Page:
A group of students in Germany found that patiently awaiting the Game of Thrones season 8 premiere wasn't worth the anticipation, so they developed a program to try and predict who will live and who will die by the end of the series finale. 

Computer scientists studying at the Technical University of Munich are using an algorithm to search the internet for GoT data to see which characters have the highest chance of ending up on the Iron Throne, or die trying. Titled A Song of Ice and Data, the analysis uses longevity data similar to the information used to survey the outcomes of medical treatments. 

The project's manager Guy Yachdav told CBS that the program, "relies on data taken from the world of fantasy, the exact same artificial intelligence techniques are used in the real world."

One of the key takeaways from the experiment is the prediction that Daenerys Targaryen has the highest chance of surviving until the end (1% likelihood of death). It's worth noting that many GoT fans have argued that a series ending victory for the Mother of Dragons seems too predicable of a move for the series' brilliant showrunners.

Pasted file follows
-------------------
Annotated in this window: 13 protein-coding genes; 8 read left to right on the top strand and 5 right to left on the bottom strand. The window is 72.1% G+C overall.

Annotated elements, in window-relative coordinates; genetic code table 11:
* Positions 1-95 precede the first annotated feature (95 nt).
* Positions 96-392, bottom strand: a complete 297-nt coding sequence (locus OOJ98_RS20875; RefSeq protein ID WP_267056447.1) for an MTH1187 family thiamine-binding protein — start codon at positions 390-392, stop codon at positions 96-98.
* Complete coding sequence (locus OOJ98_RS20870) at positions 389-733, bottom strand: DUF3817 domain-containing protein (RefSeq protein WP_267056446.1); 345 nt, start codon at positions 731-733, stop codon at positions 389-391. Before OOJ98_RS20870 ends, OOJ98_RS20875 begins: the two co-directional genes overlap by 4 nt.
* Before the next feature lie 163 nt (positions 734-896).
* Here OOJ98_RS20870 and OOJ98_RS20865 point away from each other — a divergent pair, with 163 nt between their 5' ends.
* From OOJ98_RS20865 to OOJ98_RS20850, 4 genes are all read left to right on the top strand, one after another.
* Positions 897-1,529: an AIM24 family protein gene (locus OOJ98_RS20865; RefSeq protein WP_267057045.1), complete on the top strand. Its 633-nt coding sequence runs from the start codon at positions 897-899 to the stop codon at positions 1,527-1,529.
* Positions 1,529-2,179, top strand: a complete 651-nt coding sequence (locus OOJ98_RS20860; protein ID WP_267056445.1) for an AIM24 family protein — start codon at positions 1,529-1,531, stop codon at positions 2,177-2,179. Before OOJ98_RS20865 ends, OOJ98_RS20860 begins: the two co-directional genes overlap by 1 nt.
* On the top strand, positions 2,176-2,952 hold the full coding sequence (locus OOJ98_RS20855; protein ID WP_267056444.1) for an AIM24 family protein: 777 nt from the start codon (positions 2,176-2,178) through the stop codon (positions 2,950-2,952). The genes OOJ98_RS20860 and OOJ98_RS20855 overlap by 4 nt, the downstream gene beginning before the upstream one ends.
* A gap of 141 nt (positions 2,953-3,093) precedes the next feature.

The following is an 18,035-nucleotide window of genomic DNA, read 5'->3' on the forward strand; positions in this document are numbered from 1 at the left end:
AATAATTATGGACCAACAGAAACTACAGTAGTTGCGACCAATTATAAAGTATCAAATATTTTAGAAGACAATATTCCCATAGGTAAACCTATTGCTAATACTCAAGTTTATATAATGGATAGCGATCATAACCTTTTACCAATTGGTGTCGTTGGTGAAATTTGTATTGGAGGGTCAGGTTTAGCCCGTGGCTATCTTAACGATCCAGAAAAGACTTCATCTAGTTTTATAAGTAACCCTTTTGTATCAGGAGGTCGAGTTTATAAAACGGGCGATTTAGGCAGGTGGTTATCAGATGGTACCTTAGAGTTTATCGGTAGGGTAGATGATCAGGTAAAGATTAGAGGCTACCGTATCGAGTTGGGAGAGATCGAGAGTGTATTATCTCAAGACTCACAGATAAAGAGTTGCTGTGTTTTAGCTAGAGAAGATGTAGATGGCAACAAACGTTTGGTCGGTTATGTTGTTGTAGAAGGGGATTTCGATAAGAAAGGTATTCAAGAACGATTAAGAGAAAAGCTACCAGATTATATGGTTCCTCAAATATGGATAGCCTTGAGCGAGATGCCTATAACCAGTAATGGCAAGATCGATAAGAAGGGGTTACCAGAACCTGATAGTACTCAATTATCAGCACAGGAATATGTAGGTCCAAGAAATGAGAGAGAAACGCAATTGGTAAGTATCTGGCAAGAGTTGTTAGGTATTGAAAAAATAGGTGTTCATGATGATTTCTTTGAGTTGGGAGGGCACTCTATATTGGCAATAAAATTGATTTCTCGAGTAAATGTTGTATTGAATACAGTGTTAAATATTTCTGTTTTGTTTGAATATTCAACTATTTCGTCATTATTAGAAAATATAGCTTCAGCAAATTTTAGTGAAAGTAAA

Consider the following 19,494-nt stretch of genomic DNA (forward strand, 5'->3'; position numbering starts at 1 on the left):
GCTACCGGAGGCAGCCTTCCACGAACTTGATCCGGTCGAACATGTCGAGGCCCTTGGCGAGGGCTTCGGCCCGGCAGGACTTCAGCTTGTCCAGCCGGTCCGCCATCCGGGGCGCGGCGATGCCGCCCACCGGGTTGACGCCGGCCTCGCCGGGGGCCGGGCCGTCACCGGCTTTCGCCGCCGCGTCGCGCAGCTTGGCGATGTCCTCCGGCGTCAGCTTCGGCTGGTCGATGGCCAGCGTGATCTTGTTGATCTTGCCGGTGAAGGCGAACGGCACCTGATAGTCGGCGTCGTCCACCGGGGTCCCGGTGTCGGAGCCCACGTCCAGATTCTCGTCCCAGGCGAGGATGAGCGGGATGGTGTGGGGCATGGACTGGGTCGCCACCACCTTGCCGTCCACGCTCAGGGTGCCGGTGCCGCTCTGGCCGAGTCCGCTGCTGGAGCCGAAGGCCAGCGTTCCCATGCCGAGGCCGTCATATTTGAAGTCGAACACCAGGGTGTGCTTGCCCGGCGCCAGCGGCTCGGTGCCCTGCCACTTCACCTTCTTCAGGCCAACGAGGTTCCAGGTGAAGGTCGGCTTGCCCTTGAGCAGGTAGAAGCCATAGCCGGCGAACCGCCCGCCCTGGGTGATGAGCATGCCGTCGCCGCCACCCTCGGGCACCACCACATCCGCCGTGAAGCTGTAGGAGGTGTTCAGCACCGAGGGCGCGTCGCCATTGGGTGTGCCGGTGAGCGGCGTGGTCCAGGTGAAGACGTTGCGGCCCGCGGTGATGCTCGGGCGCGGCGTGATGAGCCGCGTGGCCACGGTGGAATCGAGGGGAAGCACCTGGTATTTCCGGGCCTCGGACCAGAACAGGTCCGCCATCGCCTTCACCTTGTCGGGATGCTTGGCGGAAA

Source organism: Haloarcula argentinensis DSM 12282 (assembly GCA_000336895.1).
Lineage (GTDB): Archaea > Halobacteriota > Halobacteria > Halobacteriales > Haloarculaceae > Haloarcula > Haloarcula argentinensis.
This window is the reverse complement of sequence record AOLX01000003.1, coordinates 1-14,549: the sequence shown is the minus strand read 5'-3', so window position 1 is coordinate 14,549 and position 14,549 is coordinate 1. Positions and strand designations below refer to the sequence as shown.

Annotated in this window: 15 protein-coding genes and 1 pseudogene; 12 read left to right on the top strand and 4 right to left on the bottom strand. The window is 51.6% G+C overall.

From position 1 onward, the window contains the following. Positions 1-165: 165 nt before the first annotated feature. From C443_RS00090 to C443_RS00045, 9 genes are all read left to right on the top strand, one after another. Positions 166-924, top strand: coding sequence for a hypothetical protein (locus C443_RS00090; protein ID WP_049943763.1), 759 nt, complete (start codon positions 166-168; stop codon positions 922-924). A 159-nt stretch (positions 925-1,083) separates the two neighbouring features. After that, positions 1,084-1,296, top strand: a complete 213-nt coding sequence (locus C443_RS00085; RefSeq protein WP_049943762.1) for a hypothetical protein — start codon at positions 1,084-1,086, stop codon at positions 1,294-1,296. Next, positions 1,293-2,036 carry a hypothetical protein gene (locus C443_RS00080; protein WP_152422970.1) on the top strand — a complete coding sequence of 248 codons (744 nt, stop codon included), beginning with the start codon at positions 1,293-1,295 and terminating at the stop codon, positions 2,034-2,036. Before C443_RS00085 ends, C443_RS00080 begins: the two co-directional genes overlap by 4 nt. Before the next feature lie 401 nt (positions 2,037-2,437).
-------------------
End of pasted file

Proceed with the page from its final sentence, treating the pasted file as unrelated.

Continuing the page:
The other three characters with the lowest chance of dying are: Tyrion Lannister (3%), Varys (3%), Samwell Tarly (3%), and Jaime Lannister (4.0%). However, the more pressing question remains: who's going to die? The data collected suggests that Bronn has the highest chance of dying first at 93.5%. Those who follow include: Gregor "the Mountain" Clegane, Sansa Stark, Bran Stark, and Sandor "the Hound" Clegane. 

As pointed out by CNET, it's not the first time an algorithm has been used to predict who will die in Game of Thrones

In other Game of Thrones prediction news, showrunners David Benioff and D.B. Weiss have partnered with Netflix on a playlist for the final season. And if that wasn't enough, they sneakily said that the answers to the ending are hidden in the song choices. "The answer to the ending is one hundred percent hidden in the playlist choices," they explained. "No one will believe us, but it's true."